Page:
Orange County Coronavirus Cases Now at 656; 13 Deaths

Coronavirus Pandemic Causes Climate Of Anxiety And Changing Routines In America

SANTA ANA (CNS) - The number of coronavirus cases in Orange County jumped up to 656 today, with the death toll rising to 13.

On Wednesday, the number stood at 606 with 10 deaths.

The number of patients hospitalized increased from 94 to 115 on Thursday, with 47 in intensive care. On Wednesday there were 31 in intensive care.

Of the county's cases, 40% are between the ages of 45 and 64, 16% between 35 and 44, 15% between 25 and 34, 10% between 18 and 24, and 18% over 65. One patient is described as a child, but an age and gender were not released. Men make up 55% of the county's cases, 44% are female and the rest is unknown.

Of the patients who have died of complications from COVID-19, seven were 65 or older, two were 25 to 34, one was 35 to 44, and three were 45 to 64. Six of the people who died were female, and seven were male.

As of Thursday, 7,791 people have been tested for COVID-19 in the county. Officials said they currently have enough tests for 1,206 more people. Since Wednesday, 520 people have been tested.

Orange County Supervisor Andrew Do on Tuesday implored residents to stay at home as much as possible to stem the tide of the pandemic.

“Social distancing and isolation is no longer a debate,” Do said.

Stay-at-home orders in other countries have lessened the spread of the disease, Do said, adding that Orange County residents might not know for weeks or months how effective their efforts have been. “But we can do more than hope for the best,” he said.

Coronavirus Pandemic Causes Climate Of Anxiety And Changing Routines In America

Do noted he received multiple text messages and photos of large groups of people gathering last weekend in violation of the social-distancing recommendations.

“I have even heard of people hosting coronavirus parties,” Do said. “Stop it. ... Don't make play dates. Don't go see your cousin. ... Just don't.”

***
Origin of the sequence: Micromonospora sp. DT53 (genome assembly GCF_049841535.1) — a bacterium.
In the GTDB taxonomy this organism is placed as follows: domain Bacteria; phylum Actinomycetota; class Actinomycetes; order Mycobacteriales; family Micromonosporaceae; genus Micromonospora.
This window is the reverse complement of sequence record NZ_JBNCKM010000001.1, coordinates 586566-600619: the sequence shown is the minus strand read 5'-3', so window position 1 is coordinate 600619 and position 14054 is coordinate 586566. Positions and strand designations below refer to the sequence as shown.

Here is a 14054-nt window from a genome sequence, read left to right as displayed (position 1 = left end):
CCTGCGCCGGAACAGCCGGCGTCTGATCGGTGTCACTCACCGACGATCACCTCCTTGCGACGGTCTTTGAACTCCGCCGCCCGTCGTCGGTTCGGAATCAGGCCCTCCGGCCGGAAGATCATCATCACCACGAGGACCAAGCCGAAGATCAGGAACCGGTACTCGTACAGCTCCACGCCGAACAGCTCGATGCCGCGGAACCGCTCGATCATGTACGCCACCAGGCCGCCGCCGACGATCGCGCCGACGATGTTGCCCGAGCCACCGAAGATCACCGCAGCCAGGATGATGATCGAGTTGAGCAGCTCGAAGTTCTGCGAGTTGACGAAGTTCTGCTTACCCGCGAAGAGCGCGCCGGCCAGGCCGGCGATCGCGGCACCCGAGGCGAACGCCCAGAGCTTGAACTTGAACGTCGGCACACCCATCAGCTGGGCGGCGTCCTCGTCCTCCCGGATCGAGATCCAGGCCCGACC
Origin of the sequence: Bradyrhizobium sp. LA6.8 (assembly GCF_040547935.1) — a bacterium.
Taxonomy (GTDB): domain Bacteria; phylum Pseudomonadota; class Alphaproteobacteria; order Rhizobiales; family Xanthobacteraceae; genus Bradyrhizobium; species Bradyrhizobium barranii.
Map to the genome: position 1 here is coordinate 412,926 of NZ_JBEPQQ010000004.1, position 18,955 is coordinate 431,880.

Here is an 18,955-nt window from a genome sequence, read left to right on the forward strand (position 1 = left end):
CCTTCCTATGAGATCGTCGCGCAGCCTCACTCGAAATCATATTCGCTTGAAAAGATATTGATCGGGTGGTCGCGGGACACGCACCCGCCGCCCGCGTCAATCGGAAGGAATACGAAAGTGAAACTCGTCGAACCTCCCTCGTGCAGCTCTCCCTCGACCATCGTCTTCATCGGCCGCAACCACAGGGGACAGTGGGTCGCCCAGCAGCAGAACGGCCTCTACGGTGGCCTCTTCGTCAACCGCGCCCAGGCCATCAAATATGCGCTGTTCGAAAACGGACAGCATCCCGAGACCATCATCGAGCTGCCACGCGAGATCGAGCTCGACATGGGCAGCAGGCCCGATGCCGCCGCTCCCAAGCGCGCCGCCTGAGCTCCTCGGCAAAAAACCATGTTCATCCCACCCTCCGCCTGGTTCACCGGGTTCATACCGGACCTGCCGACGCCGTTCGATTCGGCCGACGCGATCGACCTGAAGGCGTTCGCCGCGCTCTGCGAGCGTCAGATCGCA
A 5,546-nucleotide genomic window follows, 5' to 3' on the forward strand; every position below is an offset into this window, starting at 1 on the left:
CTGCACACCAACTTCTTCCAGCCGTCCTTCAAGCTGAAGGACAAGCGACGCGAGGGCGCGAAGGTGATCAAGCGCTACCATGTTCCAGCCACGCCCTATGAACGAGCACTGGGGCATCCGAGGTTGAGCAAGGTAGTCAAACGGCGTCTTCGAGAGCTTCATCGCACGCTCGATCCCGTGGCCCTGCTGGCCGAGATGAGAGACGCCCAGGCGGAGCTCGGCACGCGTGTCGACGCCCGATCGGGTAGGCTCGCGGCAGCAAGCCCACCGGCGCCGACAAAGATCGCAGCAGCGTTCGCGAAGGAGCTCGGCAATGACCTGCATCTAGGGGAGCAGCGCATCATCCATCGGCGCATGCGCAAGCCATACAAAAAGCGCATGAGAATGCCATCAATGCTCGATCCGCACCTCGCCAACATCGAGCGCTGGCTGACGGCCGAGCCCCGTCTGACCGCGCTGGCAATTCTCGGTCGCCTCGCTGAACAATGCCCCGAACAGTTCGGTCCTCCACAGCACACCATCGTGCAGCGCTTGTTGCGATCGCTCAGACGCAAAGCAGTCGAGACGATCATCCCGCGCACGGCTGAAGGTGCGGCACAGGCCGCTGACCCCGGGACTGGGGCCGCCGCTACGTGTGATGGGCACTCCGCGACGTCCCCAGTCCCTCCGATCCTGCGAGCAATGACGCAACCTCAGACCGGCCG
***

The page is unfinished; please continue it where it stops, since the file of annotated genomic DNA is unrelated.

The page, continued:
Do pointed out that “Just because you don't feel sick, doesn't mean you're not sick,” referring to the incubation period of the virus before symptoms flare up.

Two new cases were reported in Orange County's jails on Monday, bringing the total number of men who have tested positive for coronavirus in custody to five, according to Sheriff Don Barnes.

Between Friday and Monday, about 130 inmates were released early to make room in the jail for an expected surge in cases. Forty-three of those inmates were designated at-risk because of their age or health, and the rest had 10 days or less remaining on their sentences. Barnes said he would consider releasing inmates with up to 60 days remaining on their sentences if more beds were needed in the jails.

Another 162 inmates were released Tuesday, with 21 considered especially vulnerable because of age or health, sheriff's Cmdr. Joe Balicki told the Orange County Board of Supervisors.

Since March 1, the jails are down 1,000 inmates, Balicki said. According to sheriff's officials, that's the lowest the jail population has been in more than a decade.

Ten inmates are in “medical isolation” because they have symptoms associated with COVID-19, Balicki said, and 193 are in quarantine because they came into contact with others who tested positive.

Several staff members have been sent home with flu-like symptoms, but have all tested negative for coronavirus, Balicki said.

Plaintiffs in a federal lawsuit alleging a variety of issues in Orange County's jails filed a motion in federal court Monday seeking to have more inmates released.

Officials with the city of Anaheim reported two employees at the homeless shelter run by the city and the Salvation Army tested positive for cornavirus on Monday, but none of the residents have tested positive so far.

Irvine has the most cases in the county with 65. Anaheim has 60 and Newport Beach has 48.

Other cities with the most cases include Huntington Beach with 44, Santa Ana with 40 and San Clemente with 31.

Orange County Public Health Director David Souleles said Tuesday there are enough hospital beds to handle patients because elective surgeries have been rescheduled, but that could change when an expected surge of patients happens.

State officials on Wednesday announced they would use the Fairview Developmental Center in Costa Mesa, which was in the process of being shut down, as an overflow site for patients who do not have coronavirus to make room for beds in area hospitals to treat COVID-19 patients.

Photos: Getty Images

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